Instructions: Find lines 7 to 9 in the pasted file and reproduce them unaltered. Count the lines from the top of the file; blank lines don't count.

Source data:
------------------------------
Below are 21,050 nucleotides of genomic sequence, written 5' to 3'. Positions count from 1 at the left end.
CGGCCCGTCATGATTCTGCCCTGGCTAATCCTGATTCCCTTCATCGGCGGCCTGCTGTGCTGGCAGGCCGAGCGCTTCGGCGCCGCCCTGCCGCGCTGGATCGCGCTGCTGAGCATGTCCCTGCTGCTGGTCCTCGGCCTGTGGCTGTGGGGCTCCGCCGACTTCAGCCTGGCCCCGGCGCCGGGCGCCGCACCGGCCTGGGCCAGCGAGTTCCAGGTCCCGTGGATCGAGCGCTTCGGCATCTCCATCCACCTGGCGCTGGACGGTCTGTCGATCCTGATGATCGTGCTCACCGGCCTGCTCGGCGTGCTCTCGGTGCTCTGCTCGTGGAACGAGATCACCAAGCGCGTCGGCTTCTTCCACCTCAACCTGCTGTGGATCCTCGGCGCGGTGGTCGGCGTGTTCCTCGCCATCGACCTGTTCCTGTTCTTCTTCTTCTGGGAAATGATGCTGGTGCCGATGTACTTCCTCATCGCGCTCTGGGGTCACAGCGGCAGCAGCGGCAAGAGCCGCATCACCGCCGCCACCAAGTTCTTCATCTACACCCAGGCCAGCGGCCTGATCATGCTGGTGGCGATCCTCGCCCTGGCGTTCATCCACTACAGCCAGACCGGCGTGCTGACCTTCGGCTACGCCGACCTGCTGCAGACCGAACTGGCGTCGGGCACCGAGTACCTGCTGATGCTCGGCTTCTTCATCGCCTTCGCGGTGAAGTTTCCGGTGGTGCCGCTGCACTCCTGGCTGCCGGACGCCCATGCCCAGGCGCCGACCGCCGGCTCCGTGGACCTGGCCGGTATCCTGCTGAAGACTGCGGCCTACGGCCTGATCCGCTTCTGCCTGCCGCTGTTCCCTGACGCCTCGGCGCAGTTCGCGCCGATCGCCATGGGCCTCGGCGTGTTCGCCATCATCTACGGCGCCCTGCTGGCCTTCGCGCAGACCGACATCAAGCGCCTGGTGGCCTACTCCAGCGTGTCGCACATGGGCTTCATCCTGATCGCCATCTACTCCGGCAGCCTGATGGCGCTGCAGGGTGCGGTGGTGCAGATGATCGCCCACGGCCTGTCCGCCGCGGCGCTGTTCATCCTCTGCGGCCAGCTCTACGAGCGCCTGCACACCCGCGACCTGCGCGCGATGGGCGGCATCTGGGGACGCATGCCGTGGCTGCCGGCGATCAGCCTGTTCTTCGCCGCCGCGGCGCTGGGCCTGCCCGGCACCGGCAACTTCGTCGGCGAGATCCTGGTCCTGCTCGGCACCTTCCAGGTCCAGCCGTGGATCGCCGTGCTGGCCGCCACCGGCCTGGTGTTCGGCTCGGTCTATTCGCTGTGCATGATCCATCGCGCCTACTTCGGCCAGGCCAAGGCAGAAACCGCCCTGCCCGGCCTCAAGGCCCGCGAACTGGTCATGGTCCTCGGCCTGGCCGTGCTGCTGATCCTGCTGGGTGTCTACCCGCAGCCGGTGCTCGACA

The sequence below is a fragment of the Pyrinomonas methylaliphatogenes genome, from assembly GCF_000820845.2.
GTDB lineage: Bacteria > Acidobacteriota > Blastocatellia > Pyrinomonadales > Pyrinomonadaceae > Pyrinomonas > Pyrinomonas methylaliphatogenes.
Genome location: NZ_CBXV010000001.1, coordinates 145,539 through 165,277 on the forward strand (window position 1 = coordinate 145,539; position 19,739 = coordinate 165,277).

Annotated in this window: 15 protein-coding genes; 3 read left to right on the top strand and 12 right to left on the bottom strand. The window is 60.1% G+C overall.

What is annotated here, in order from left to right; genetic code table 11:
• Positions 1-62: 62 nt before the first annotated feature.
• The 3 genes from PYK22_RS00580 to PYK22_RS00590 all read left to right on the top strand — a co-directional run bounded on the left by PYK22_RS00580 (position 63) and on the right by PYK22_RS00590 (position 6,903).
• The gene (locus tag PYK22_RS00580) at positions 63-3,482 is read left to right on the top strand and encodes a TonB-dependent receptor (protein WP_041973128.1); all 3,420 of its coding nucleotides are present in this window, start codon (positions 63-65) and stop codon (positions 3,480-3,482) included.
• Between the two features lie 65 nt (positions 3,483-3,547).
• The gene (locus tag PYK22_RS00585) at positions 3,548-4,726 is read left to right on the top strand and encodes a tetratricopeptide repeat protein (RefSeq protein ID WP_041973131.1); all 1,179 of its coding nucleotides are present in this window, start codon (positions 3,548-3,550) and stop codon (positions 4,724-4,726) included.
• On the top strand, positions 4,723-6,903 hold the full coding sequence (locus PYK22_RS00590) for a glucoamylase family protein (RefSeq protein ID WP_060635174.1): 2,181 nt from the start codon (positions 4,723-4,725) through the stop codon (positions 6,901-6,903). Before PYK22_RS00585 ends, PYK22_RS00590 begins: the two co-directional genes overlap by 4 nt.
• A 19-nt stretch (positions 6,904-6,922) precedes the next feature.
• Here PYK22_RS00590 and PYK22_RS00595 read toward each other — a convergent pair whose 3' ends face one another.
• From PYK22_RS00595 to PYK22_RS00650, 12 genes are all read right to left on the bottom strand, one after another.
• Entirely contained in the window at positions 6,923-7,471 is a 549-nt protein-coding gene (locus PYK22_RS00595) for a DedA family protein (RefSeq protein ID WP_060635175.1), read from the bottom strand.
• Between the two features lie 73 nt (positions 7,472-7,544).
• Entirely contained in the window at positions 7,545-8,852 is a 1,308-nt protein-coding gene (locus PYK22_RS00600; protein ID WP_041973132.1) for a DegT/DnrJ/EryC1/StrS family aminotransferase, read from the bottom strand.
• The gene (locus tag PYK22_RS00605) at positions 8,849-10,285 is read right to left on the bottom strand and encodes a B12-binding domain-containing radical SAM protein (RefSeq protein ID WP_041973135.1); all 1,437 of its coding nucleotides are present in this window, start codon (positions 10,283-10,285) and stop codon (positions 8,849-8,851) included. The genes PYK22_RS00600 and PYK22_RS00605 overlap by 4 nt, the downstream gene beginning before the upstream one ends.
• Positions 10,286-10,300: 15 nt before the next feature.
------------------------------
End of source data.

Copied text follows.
What is annotated here, in order from left to right; genetic code table 11:
• Positions 1-62: 62 nt before the first annotated feature.
• The 3 genes from PYK22_RS00580 to PYK22_RS00590 all read left to right on the top strand — a co-directional run bounded on the left by PYK22_RS00580 (position 63) and on the right by PYK22_RS00590 (position 6,903).